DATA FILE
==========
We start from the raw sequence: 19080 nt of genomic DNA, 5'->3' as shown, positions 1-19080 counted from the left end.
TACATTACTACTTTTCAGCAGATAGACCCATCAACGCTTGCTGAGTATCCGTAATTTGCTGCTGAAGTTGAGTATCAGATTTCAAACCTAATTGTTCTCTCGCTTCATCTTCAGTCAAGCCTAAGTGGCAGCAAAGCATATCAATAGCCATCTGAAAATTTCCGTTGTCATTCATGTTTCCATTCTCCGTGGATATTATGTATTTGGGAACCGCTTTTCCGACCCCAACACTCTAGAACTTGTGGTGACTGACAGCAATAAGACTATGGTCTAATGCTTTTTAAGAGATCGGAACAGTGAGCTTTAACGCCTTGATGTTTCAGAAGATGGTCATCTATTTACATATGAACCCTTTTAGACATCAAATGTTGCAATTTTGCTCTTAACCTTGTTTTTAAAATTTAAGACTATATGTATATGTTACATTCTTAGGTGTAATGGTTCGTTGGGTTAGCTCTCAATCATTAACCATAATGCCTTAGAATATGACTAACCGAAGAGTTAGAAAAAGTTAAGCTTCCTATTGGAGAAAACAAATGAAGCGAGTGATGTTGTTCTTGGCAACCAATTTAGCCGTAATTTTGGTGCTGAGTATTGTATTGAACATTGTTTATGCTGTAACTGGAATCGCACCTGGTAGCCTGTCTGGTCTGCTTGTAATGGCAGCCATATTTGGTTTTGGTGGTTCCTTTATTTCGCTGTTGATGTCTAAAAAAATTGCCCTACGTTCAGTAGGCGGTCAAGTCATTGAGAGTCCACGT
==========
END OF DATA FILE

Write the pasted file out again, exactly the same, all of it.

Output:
We start from the raw sequence: 19080 nt of genomic DNA, 5'->3' as shown, positions 1-19080 counted from the left end.
TACATTACTACTTTTCAGCAGATAGACCCATCAACGCTTGCTGAGTATCCGTAATTTGCTGCTGAAGTTGAGTATCAGATTTCAAACCTAATTGTTCTCTCGCTTCATCTTCAGTCAAGCCTAAGTGGCAGCAAAGCATATCAATAGCCATCTGAAAATTTCCGTTGTCATTCATGTTTCCATTCTCCGTGGATATTATGTATTTGGGAACCGCTTTTCCGACCCCAACACTCTAGAACTTGTGGTGACTGACAGCAATAAGACTATGGTCTAATGCTTTTTAAGAGATCGGAACAGTGAGCTTTAACGCCTTGATGTTTCAGAAGATGGTCATCTATTTACATATGAACCCTTTTAGACATCAAATGTTGCAATTTTGCTCTTAACCTTGTTTTTAAAATTTAAGACTATATGTATATGTTACATTCTTAGGTGTAATGGTTCGTTGGGTTAGCTCTCAATCATTAACCATAATGCCTTAGAATATGACTAACCGAAGAGTTAGAAAAAGTTAAGCTTCCTATTGGAGAAAACAAATGAAGCGAGTGATGTTGTTCTTGGCAACCAATTTAGCCGTAATTTTGGTGCTGAGTATTGTATTGAACATTGTTTATGCTGTAACTGGAATCGCACCTGGTAGCCTGTCTGGTCTGCTTGTAATGGCAGCCATATTTGGTTTTGGTGGTTCCTTTATTTCGCTGTTGATGTCTAAAAAAATTGCCCTACGTTCAGTAGGCGGTCAAGTCATTGAGAGTCCACGT